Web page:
How to Conserve Natural Gases. Natural gas is one of the world's crucial resources. Household appliances use natural gases as a means to generate heat. With energy costs on the rise, it's become more important than ever to conserve natural gases around the home.
Buy an energy-efficient gas range to replace an older one. Look for appliances that display the government's Energy Star logo. Gas ranges that feature a "pilotless ignition system" can conserve 30 percent more natural gas than traditional models.
Thaw frozen foods before cooking them. Even partially thawing a piece of frozen meat in the refrigerator can reduce your cooking time by as much as 30 percent. By reducing your cooking time, you can reduce the amount of natural gas used.
Abandon the practice of preheating an oven. Most dishes can be inserted into the oven without a preheating period. Foods such as cakes and pies do require immediate heat, though you still may be able to trim the preheating time to conserve natural gas.
Boil foods in as little water as possible. Not only will you conserve water, but you'll cut the time needed to bring the water to a boil. Expedite the process of boiling water by starting with hot tap water instead of water that's room temperature.
Reduce the heat on your cooking range as soon as water is brought to a boil. The heat and cooking speed will be consistent, but the lower flame will help to conserve natural gas.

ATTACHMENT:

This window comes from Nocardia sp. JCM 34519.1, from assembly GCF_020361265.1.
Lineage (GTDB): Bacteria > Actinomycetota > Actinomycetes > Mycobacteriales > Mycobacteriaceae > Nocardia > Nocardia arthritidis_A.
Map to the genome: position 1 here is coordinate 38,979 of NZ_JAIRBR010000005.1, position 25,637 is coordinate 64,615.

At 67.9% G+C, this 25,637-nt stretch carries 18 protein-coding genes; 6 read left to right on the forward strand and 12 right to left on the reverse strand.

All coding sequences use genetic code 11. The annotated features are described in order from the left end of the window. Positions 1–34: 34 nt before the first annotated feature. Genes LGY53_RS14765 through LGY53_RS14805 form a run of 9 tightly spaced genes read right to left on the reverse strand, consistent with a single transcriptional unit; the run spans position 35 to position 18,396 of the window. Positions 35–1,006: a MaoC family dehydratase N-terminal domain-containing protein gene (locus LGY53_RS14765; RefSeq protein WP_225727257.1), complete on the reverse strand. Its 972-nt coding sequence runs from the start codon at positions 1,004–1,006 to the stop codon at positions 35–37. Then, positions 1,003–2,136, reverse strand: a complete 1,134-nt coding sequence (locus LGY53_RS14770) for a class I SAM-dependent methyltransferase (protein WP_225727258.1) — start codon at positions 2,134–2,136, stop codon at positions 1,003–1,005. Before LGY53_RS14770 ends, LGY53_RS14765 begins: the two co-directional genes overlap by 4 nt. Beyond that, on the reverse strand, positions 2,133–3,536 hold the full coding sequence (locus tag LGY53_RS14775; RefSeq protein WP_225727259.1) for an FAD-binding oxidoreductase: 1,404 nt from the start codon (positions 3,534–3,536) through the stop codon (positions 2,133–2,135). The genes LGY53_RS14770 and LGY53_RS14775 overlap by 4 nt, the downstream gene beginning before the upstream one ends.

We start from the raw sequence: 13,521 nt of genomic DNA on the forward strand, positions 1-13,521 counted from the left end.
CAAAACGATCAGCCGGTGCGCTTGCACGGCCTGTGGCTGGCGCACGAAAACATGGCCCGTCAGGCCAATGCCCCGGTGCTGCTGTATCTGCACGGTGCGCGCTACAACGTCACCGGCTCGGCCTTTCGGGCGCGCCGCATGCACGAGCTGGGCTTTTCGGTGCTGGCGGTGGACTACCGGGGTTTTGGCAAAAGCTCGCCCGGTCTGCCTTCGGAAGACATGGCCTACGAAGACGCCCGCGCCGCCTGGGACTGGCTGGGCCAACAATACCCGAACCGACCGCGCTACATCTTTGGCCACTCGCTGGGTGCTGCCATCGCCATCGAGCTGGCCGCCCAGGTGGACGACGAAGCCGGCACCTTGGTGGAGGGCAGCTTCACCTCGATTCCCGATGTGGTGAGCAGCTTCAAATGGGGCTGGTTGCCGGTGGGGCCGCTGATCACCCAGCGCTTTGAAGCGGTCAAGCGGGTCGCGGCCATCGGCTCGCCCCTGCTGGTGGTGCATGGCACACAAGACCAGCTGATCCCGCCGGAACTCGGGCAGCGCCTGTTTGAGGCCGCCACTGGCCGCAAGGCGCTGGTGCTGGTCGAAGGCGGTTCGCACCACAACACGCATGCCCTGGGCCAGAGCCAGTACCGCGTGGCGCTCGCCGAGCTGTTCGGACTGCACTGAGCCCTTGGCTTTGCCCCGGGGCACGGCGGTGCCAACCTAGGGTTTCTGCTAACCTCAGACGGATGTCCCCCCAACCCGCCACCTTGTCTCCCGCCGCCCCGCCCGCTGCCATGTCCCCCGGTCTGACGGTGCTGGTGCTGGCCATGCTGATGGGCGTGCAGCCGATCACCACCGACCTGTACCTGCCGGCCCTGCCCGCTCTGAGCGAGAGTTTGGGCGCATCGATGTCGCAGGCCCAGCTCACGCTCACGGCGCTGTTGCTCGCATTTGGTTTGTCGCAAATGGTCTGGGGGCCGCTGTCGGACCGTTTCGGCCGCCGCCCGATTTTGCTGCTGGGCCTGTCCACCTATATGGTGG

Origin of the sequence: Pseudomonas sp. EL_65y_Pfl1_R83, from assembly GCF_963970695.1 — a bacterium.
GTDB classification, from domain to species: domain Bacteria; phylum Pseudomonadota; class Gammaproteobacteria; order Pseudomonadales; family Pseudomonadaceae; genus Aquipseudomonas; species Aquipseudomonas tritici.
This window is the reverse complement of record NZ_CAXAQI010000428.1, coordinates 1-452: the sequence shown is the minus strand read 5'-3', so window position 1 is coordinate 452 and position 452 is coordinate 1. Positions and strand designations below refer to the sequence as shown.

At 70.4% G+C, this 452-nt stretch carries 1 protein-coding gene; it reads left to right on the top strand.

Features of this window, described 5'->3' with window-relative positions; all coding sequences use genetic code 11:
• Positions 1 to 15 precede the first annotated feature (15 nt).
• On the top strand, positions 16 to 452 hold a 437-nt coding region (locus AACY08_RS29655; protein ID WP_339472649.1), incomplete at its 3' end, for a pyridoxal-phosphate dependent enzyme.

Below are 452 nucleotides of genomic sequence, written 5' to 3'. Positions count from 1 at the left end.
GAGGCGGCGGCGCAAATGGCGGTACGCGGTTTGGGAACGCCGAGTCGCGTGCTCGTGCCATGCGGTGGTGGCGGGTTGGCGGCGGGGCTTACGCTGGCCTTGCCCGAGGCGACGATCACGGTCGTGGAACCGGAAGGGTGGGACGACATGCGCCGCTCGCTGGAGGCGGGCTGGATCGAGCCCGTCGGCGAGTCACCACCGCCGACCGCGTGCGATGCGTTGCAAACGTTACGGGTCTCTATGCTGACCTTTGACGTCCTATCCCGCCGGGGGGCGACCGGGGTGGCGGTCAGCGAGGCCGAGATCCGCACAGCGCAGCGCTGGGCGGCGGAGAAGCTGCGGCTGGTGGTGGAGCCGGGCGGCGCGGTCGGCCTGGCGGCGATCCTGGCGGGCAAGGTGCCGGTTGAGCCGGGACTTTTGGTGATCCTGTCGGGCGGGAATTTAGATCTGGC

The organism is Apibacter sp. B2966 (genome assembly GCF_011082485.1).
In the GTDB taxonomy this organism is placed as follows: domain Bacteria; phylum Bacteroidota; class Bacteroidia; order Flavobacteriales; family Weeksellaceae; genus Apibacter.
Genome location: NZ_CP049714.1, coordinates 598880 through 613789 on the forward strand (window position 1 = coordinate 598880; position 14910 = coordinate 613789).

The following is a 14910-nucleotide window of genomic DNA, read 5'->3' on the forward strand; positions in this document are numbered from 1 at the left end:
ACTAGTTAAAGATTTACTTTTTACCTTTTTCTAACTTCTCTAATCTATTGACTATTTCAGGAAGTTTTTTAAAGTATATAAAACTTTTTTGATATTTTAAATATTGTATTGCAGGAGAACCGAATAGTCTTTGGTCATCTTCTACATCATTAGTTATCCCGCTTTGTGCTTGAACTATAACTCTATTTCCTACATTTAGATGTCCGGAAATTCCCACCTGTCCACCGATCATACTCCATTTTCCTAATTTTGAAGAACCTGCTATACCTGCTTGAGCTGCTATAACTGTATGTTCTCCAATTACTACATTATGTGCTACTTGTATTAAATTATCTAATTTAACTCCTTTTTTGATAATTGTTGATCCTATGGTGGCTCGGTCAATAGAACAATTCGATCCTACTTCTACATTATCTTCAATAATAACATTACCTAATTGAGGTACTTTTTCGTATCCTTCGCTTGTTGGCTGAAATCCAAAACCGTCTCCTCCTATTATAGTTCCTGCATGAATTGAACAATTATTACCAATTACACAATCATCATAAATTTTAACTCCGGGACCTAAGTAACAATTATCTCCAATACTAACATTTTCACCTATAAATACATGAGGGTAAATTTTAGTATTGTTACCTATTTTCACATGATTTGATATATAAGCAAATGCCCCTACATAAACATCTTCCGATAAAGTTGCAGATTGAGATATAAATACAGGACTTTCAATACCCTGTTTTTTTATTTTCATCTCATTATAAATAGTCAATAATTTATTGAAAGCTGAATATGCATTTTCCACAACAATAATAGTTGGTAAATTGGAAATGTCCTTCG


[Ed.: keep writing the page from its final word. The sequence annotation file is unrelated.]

Cut the heat to your oven before a recipe calls for it. The heat trapped within your dish will continue to cook food for up to 20 minutes after the gas has been cut. Make sure not to open the oven door during this period, as you'll want to keep all the heat trapped inside.
Cook recipes in glass or ceramic casserole dishes whenever possible. You can reduce cooking temperatures by as much as 25 degrees F when you use a dish made from glass or ceramics. Not all foods can be prepared in this manner, so make sure to check your recipe first.
Trap heat in stove-top pans by using lids. Make sure the lids form a tight seal with your pan to keep as much heat inside as possible.
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- Make sure to use pots and pans that fit your range's burner. A pan that's too small will waste the heat created by a flame. While you'll still be able to prepare a recipe, you'll spend a needless amount of money on air conditioning to offset the excess heat that's generated.
- Inspect your gas range's flame. A yellow flame can be an indication that there's a problem with your natural gas line. A leak in your gas line can negate all the efforts you've made to conserve natural gases.
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